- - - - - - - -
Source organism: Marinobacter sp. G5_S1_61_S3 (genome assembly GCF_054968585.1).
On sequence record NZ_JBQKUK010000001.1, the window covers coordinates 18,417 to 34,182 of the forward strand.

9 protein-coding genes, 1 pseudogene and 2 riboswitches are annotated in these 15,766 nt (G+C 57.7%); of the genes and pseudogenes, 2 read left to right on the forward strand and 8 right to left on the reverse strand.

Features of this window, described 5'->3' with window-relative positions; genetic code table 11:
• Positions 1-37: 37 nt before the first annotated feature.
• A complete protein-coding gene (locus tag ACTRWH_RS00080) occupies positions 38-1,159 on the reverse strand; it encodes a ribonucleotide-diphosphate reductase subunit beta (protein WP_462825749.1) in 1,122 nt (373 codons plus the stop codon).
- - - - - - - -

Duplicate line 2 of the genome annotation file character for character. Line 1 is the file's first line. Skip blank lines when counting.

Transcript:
On sequence record NZ_JBQKUK010000001.1, the window covers coordinates 18,417 to 34,182 of the forward strand.